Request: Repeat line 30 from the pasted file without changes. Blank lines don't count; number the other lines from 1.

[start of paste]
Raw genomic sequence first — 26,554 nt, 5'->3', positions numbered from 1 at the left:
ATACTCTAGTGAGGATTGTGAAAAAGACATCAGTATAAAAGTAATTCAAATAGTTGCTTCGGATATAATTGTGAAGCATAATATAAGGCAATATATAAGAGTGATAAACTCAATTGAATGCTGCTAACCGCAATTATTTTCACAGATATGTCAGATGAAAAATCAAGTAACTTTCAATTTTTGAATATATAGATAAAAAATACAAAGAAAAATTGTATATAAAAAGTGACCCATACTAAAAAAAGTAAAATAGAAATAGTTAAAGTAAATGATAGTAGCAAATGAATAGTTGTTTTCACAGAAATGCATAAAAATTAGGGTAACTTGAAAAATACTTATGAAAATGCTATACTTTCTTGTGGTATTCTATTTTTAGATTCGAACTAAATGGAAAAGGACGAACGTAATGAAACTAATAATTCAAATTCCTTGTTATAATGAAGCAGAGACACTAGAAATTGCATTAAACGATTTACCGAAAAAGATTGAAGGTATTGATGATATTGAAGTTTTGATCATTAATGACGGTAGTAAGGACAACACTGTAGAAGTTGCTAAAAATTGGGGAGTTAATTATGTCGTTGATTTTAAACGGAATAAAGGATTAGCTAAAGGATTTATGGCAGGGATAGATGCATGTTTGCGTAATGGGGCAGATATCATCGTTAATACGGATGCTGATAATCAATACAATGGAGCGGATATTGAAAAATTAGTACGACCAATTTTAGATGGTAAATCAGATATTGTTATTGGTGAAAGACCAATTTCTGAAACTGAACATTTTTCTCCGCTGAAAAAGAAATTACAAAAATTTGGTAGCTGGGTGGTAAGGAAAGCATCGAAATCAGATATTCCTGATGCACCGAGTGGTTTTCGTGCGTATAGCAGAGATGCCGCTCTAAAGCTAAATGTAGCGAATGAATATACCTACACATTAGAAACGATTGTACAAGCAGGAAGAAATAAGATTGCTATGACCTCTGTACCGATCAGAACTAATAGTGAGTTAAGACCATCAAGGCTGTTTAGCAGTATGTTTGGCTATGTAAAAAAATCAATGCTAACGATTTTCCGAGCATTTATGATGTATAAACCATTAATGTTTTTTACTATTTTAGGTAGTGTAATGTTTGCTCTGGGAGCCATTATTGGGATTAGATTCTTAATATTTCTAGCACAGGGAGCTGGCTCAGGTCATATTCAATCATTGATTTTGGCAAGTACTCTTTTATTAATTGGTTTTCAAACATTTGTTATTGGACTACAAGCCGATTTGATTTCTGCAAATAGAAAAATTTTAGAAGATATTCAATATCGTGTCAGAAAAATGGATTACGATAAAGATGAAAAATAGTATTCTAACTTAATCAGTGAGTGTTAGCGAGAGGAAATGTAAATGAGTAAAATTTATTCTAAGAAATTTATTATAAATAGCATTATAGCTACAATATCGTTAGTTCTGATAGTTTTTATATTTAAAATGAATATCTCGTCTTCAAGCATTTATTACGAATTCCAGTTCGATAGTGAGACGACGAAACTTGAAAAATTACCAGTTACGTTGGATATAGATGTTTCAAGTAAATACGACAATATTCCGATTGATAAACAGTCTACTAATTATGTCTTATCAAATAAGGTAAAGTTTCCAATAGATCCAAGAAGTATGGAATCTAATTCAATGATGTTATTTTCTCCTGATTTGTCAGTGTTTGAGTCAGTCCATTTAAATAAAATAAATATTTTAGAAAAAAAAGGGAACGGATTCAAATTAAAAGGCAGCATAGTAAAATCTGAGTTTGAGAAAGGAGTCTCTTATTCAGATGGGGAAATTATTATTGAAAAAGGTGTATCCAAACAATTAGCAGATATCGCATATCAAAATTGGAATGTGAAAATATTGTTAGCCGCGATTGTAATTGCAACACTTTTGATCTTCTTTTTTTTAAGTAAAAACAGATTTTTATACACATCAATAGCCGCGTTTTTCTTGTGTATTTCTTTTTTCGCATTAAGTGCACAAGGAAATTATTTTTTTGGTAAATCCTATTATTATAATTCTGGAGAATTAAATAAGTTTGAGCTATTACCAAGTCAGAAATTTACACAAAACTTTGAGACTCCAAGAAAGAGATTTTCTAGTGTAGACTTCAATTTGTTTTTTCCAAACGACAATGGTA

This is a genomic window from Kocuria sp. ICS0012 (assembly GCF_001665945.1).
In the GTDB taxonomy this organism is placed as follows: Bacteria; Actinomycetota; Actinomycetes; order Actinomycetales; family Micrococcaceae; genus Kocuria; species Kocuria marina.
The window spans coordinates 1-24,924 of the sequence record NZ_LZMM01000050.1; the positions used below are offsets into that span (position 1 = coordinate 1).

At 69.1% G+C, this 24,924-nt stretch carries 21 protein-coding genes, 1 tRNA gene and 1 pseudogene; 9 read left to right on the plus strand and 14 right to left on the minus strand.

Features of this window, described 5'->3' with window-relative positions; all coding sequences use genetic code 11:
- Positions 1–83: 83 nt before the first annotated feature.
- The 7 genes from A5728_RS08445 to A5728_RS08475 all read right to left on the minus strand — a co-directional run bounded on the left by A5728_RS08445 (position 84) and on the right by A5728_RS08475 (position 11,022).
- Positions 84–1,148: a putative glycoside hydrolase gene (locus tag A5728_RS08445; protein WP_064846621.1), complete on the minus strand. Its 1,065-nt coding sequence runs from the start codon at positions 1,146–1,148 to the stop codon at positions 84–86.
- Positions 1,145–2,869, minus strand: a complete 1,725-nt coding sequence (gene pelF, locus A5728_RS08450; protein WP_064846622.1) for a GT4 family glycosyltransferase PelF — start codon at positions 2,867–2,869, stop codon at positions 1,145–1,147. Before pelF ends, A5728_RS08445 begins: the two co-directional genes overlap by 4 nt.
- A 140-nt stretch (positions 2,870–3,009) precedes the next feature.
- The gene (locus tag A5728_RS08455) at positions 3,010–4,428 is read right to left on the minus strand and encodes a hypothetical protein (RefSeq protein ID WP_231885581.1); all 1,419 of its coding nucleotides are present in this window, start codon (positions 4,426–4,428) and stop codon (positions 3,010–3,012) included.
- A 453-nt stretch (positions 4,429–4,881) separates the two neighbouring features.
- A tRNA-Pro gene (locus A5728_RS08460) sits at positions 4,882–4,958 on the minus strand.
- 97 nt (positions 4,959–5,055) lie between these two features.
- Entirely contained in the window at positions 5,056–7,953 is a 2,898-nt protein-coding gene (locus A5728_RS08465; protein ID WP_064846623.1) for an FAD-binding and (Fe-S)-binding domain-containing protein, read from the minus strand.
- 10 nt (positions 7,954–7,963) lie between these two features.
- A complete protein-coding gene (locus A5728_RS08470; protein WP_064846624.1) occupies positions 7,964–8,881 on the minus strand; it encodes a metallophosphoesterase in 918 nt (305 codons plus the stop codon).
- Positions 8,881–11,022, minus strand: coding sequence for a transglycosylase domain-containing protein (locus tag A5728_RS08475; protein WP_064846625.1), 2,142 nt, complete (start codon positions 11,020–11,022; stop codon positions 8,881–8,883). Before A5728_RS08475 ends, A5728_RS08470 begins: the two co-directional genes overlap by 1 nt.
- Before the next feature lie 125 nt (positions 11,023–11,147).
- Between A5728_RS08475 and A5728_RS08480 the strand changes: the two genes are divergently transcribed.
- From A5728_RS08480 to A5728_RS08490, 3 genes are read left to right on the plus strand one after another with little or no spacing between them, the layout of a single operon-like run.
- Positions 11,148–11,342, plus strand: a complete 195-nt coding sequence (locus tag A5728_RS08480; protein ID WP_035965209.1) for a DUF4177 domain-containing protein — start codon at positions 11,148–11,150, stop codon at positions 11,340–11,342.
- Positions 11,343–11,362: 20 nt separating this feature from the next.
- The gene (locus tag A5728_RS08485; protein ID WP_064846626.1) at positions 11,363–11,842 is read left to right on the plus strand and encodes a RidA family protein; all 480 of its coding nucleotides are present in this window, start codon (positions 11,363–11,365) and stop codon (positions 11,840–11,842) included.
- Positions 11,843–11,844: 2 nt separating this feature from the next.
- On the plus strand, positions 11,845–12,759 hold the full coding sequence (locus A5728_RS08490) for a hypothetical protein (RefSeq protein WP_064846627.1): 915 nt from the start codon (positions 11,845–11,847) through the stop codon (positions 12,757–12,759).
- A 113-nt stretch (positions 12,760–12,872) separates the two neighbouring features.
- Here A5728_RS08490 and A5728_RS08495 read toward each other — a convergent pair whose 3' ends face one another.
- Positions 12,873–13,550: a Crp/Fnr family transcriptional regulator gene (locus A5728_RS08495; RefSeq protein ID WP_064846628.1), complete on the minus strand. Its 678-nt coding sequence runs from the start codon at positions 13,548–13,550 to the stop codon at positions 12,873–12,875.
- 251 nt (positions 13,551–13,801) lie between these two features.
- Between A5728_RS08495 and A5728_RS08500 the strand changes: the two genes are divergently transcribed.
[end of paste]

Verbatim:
- Here A5728_RS08490 and A5728_RS08495 read toward each other — a convergent pair whose 3' ends face one another.